Same-sex superheroes are not new to comic books, with Marvel's crime-fighting hero Northstar having in May 2018 proposed to his boyfriend in an X-Men comic issue. Of course, DC Comics followed suit with their print and digital comic book version of Batwoman #17 where the openly gay heroine (aka Katherine Kane) proposes to her police detective girlfriend Maggie Sawyer. Although we still do not know if Maggie will say yes, what we do know is that the first episode of the CW's new Batwoman live-action series is awesome and already has a Rotten Tomatoes rating of 73%. With Gotham City...
Same-sex superheroes are not new to comic books, with Marvel's crime-fighting hero Northstar having in May 2018 proposed to his boyfriend in an X-Men comic issue.

Of course, DC Comics followed suit with their print and digital comic book version of Batwoman #17 where the openly gay heroine (aka Katherine Kane) proposes to her police detective girlfriend Maggie Sawyer.

Although we still do not know if Maggie will say yes, what we do know is that the first episode of the CW's new Batwoman live-action series is awesome and already has a Rotten Tomatoes rating of 73%.

With Gotham City in despair some three years after Batman mysteriously disappears, the show kicks off with Kate Kane (played by Ruby Rose) returning home to continue the legacy of her absent cousin, Bruce Wayne.

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Ruby Rose in 'Batwoman'. Picture: The CW

In the city, under the watch and protection of Jacob Kane and his military-grade Crows Private Security firm, villains still run rampant with the knowledge that the Batman won't get in the way of their crime sprees. One such crime syndicate is the Alice in Wonderland Gang.

However, in targeting the security firm and kidnapping Kate's military school sweetheart Sophie (played by Megan Tandy), the gang unwittingly forces Kate to pick up her cousin's baton and become a dark knight vigilante.

Assisted by the tech-savvy Luke Fox, the son of Wayne Enterprises' tech guru Lucius Fox, and her stepsister Mary, Kate soars through the dodgy streets of Gotham as Batwoman.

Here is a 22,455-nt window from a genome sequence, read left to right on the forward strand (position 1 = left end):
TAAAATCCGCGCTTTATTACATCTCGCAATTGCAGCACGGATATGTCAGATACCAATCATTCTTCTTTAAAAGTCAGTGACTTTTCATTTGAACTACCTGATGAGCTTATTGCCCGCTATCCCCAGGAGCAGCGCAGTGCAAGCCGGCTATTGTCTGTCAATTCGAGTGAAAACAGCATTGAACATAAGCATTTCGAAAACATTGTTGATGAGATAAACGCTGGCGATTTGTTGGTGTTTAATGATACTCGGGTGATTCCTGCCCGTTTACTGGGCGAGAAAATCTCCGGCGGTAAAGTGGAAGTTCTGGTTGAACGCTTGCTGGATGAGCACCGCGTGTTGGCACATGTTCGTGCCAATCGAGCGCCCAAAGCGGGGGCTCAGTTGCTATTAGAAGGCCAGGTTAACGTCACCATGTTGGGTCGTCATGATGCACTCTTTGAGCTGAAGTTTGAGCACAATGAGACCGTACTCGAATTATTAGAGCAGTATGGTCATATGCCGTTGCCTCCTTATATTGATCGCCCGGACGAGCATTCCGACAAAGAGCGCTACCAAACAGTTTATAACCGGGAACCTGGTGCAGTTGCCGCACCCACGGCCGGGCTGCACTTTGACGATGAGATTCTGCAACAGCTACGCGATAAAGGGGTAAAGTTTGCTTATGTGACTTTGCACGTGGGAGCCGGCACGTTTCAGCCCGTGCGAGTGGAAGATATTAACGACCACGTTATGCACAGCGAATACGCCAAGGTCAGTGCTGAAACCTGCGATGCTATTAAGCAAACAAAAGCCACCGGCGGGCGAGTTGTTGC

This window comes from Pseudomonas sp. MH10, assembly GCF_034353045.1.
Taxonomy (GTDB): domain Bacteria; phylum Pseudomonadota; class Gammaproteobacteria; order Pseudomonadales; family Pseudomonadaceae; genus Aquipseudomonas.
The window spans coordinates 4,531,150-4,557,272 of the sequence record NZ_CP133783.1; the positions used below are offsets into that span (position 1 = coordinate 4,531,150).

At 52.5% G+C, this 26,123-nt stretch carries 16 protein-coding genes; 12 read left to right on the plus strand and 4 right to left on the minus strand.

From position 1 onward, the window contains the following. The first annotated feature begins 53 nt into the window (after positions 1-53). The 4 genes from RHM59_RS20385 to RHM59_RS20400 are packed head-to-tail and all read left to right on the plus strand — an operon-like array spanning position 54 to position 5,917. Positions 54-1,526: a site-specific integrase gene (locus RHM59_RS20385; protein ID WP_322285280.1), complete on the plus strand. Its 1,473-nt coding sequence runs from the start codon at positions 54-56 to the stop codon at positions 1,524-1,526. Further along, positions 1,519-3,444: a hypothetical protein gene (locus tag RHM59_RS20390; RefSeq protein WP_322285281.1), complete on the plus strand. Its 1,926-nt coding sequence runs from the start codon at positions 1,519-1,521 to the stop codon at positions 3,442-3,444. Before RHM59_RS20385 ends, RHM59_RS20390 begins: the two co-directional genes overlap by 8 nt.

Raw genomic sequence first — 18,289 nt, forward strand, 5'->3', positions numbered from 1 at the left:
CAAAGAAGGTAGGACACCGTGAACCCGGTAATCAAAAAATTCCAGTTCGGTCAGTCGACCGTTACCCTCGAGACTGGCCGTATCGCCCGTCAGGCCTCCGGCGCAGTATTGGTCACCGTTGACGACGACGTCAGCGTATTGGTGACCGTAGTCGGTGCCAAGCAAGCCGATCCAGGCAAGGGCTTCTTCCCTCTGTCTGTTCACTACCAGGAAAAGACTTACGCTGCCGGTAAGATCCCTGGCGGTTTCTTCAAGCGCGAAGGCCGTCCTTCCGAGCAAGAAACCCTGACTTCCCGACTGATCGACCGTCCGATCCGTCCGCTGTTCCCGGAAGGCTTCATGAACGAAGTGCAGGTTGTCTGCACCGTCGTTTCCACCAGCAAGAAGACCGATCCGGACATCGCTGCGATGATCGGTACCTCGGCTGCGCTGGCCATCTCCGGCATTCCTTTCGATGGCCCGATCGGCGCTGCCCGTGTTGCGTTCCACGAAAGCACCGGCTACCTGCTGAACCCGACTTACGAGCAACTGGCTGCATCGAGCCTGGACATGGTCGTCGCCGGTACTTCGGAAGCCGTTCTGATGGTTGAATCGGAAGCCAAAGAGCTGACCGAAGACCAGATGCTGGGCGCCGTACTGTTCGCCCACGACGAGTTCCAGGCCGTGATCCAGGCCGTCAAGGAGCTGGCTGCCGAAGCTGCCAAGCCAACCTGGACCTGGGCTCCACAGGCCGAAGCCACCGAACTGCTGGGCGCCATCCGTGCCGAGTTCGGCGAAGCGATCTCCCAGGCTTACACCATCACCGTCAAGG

Admittedly, like all new series, Batwoman has been met with some criticism which, strangely enough, comes from some members of the LGBTQI+ community.

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Ruby Rose as Kate Kane and Camrus Johnson as Luke Fox in 'Batwoman'. Picture: The CW

It all started when the CW announced they'd be releasing the series about Batwoman who, in the comic books, happens to be a Jewish lesbian superhero. This was immediately approbation on social media from the gay community.

And then … when it was revealed that proudly gay actress and supermodel Ruby Rose would be playing the role of the caped crusader, the Twittersphere was on fire with (probably the same people) rage-tweeting about how she is not right for the role since she is not Jewish. Go figure!

But the series protagonist is not bothered by the angry tweets. When Buzzfeed AM to DM cohost Alex Berg asked Rose about the pushback she faced on social media, she said: “I didn't really care because I worked really hard to get the role.

“I really wanted to do the role. It's a dream role.

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Ruby Rose in 'Batwoman'. Picture: The CW

“I've said it before, but I'm not going to be on my deathbed wishing that people on the internet liked me more.”

If it's any consolation, I am gay, my grandfather was Jewish and I loved the first episode.

In my opinion, Batwoman is a refreshingly welcome and timely series, especially given what appears to an evident rollback in LGBTQI+ rights around the world.

With horror stories published daily about homophobic beating, murders and corrective rape inflicted on lesbian women, the world could do with vigilantes like Batwoman.

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